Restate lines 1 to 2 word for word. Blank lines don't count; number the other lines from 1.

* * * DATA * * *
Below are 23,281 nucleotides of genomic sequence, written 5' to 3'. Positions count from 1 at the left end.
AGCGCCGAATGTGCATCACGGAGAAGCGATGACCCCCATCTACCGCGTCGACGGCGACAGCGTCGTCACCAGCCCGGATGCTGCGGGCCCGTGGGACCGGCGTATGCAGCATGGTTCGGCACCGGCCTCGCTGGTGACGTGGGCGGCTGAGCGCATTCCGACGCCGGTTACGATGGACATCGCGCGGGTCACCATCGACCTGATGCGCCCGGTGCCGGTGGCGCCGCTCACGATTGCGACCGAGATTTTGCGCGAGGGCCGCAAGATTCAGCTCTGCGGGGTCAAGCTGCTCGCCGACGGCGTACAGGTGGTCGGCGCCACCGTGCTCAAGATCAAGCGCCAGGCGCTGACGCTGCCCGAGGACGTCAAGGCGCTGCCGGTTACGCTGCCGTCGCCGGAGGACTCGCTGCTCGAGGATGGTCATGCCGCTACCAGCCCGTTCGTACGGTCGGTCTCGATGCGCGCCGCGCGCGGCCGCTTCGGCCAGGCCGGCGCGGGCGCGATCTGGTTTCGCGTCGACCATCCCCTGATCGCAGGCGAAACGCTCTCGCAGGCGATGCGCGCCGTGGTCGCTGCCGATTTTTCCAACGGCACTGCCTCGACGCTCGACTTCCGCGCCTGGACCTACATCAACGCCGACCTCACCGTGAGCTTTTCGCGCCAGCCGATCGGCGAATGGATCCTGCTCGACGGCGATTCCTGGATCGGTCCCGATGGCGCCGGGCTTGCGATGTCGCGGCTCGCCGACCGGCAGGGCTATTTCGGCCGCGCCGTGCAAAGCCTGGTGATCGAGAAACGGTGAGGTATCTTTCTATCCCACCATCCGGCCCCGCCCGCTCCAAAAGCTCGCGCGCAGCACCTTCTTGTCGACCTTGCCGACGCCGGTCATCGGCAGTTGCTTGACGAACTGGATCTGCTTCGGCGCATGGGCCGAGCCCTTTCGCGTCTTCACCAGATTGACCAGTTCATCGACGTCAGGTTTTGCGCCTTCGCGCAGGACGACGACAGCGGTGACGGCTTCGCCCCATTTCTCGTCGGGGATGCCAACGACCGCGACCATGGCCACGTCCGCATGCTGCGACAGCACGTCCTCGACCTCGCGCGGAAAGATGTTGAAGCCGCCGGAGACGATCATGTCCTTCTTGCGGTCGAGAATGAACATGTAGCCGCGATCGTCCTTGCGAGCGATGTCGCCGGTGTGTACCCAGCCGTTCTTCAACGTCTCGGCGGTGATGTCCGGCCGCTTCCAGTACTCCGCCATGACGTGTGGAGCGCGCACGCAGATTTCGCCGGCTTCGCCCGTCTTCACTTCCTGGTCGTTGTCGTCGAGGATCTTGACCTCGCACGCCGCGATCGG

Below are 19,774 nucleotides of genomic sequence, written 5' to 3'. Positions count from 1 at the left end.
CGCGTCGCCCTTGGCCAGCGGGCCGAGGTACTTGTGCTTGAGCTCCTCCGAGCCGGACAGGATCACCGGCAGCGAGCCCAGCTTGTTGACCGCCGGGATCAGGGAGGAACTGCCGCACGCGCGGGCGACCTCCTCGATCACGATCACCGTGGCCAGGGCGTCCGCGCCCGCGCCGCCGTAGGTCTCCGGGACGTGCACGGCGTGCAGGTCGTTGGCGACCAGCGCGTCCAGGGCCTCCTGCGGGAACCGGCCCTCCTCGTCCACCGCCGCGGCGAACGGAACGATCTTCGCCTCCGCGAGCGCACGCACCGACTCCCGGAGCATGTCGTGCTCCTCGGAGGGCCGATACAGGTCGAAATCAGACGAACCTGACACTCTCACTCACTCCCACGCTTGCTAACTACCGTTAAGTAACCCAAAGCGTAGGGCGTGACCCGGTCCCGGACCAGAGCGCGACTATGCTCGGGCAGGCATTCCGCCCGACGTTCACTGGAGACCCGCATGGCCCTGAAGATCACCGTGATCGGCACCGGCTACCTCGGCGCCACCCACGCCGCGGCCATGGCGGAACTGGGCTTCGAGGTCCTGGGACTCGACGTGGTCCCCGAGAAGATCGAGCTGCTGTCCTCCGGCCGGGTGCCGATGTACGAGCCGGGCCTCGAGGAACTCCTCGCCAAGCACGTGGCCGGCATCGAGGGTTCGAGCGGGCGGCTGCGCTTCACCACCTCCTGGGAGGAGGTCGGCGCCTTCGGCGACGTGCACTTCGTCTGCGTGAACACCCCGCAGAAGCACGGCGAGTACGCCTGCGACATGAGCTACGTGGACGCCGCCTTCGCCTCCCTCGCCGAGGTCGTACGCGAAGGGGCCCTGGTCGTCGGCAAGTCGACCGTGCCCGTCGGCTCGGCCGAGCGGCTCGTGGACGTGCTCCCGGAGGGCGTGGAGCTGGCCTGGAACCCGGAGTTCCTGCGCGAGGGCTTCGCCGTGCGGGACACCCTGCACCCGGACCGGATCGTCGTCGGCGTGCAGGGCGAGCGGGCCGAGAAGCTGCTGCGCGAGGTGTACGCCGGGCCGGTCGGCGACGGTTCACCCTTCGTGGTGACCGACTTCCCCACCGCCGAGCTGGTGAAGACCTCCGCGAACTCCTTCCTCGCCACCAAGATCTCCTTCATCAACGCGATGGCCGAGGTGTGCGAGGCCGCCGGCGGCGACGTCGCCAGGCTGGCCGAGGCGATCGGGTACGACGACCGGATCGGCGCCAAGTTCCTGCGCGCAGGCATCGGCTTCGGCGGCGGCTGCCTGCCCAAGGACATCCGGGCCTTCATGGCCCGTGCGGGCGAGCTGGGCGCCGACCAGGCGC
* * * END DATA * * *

Below are 23,281 nucleotides of genomic sequence, written 5' to 3'. Positions count from 1 at the left end.
AGCGCCGAATGTGCATCACGGAGAAGCGATGACCCCCATCTACCGCGTCGACGGCGACAGCGTCGTCACCAGCCCGGATGCTGCGGGCCCGTGGGACCGGCGTATGCAGCATGGTTCGGCACCGGCCTCGCTGGTGACGTGGGCGGCTGAGCGCATTCCGACGCCGGTTACGATGGACATCGCGCGGGTCACCATCGACCTGATGCGCCCGGTGCCGGTGGCGCCGCTCACGATTGCGACCGAGATTTTGCGCGAGGGCCGCAAGATTCAGCTCTGCGGGGTCAAGCTGCTCGCCGACGGCGTACAGGTGGTCGGCGCCACCGTGCTCAAGATCAAGCGCCAGGCGCTGACGCTGCCCGAGGACGTCAAGGCGCTGCCGGTTACGCTGCCGTCGCCGGAGGACTCGCTGCTCGAGGATGGTCATGCCGCTACCAGCCCGTTCGTACGGTCGGTCTCGATGCGCGCCGCGCGCGGCCGCTTCGGCCAGGCCGGCGCGGGCGCGATCTGGTTTCGCGTCGACCATCCCCTGATCGCAGGCGAAACGCTCTCGCAGGCGATGCGCGCCGTGGTCGCTGCCGATTTTTCCAACGGCACTGCCTCGACGCTCGACTTCCGCGCCTGGACCTACATCAACGCCGACCTCACCGTGAGCTTTTCGCGCCAGCCGATCGGCGAATGGATCCTGCTCGACGGCGATTCCTGGATCGGTCCCGATGGCGCCGGGCTTGCGATGTCGCGGCTCGCCGACCGGCAGGGCTATTTCGGCCGCGCCGTGCAAAGCCTGGTGATCGAGAAACGGTGAGGTATCTTTCTATCCCACCATCCGGCCCCGCCCGCTCCAAAAGCTCGCGCGCAGCACCTTCTTGTCGACCTTGCCGACGCCGGTCATCGGCAGTTGCTTGACGAACTGGATCTGCTTCGGCGCATGGGCCGAGCCCTTTCGCGTCTTCACCAGATTGACCAGTTCATCGACGTCAGGTTTTGCGCCTTCGCGCAGGACGACGACAGCGGTGACGGCTTCGCCCCATTTCTCGTCGGGGATGCCAACGACCGCGACCATGGCCACGTCCGCATGCTGCGACAGCACGTCCTCGACCTCGCGCGGAAAGATGTTGAAGCCGCCGGAGACGATCATGTCCTTCTTGCGGTCGAGAATGAACATGTAGCCGCGATCGTCCTTGCGAGCGATGTCGCCGGTGTGTACCCAGCCGTTCTTCAACGTCTCGGCGGTGATGTCCGGCCGCTTCCAGTACTCCGCCATGACGTGTGGAGCGCGCACGCAGATTTCGCCGGCTTCGCCCGTCTTCACTTCCTGGTCGTTGTCGTCGAGGATCTTGACCTCGCACGCCGCGATCGG